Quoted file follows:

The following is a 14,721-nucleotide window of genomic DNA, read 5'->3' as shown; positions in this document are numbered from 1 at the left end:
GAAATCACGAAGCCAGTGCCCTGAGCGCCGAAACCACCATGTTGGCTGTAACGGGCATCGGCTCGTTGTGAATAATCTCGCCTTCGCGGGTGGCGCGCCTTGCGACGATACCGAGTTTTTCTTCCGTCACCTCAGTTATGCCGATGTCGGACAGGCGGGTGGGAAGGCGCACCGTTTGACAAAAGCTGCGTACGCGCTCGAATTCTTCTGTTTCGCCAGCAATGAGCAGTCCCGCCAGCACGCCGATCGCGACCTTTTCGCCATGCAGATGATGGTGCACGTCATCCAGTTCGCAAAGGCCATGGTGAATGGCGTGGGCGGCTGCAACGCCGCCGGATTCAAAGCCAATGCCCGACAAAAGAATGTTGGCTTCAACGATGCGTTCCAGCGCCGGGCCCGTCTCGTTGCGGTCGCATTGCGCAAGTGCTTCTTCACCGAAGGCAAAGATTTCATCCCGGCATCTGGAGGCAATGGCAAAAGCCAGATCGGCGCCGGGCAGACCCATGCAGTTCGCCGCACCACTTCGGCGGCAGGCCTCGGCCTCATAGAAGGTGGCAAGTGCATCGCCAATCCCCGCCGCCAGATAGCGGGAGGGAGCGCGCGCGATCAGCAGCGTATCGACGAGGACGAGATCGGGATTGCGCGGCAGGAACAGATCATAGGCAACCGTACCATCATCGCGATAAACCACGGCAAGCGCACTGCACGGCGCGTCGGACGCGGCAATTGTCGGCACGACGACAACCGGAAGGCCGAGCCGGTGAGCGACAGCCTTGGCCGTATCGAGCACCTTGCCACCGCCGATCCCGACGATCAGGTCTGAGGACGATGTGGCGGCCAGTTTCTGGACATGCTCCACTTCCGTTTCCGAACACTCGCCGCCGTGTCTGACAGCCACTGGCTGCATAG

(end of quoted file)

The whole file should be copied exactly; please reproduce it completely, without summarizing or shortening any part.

The following is a 14,721-nucleotide window of genomic DNA, read 5'->3' as shown; positions in this document are numbered from 1 at the left end:
GAAATCACGAAGCCAGTGCCCTGAGCGCCGAAACCACCATGTTGGCTGTAACGGGCATCGGCTCGTTGTGAATAATCTCGCCTTCGCGGGTGGCGCGCCTTGCGACGATACCGAGTTTTTCTTCCGTCACCTCAGTTATGCCGATGTCGGACAGGCGGGTGGGAAGGCGCACCGTTTGACAAAAGCTGCGTACGCGCTCGAATTCTTCTGTTTCGCCAGCAATGAGCAGTCCCGCCAGCACGCCGATCGCGACCTTTTCGCCATGCAGATGATGGTGCACGTCATCCAGTTCGCAAAGGCCATGGTGAATGGCGTGGGCGGCTGCAACGCCGCCGGATTCAAAGCCAATGCCCGACAAAAGAATGTTGGCTTCAACGATGCGTTCCAGCGCCGGGCCCGTCTCGTTGCGGTCGCATTGCGCAAGTGCTTCTTCACCGAAGGCAAAGATTTCATCCCGGCATCTGGAGGCAATGGCAAAAGCCAGATCGGCGCCGGGCAGACCCATGCAGTTCGCCGCACCACTTCGGCGGCAGGCCTCGGCCTCATAGAAGGTGGCAAGTGCATCGCCAATCCCCGCCGCCAGATAGCGGGAGGGAGCGCGCGCGATCAGCAGCGTATCGACGAGGACGAGATCGGGATTGCGCGGCAGGAACAGATCATAGGCAACCGTACCATCATCGCGATAAACCACGGCAAGCGCACTGCACGGCGCGTCGGACGCGGCAATTGTCGGCACGACGACAACCGGAAGGCCGAGCCGGTGAGCGACAGCCTTGGCCGTATCGAGCACCTTGCCACCGCCGATCCCGACGATCAGGTCTGAGGACGATGTGGCGGCCAGTTTCTGGACATGCTCCACTTCCGTTTCCGAACACTCGCCGCCGTGTCTGACAGCCACTGGCTGCATAG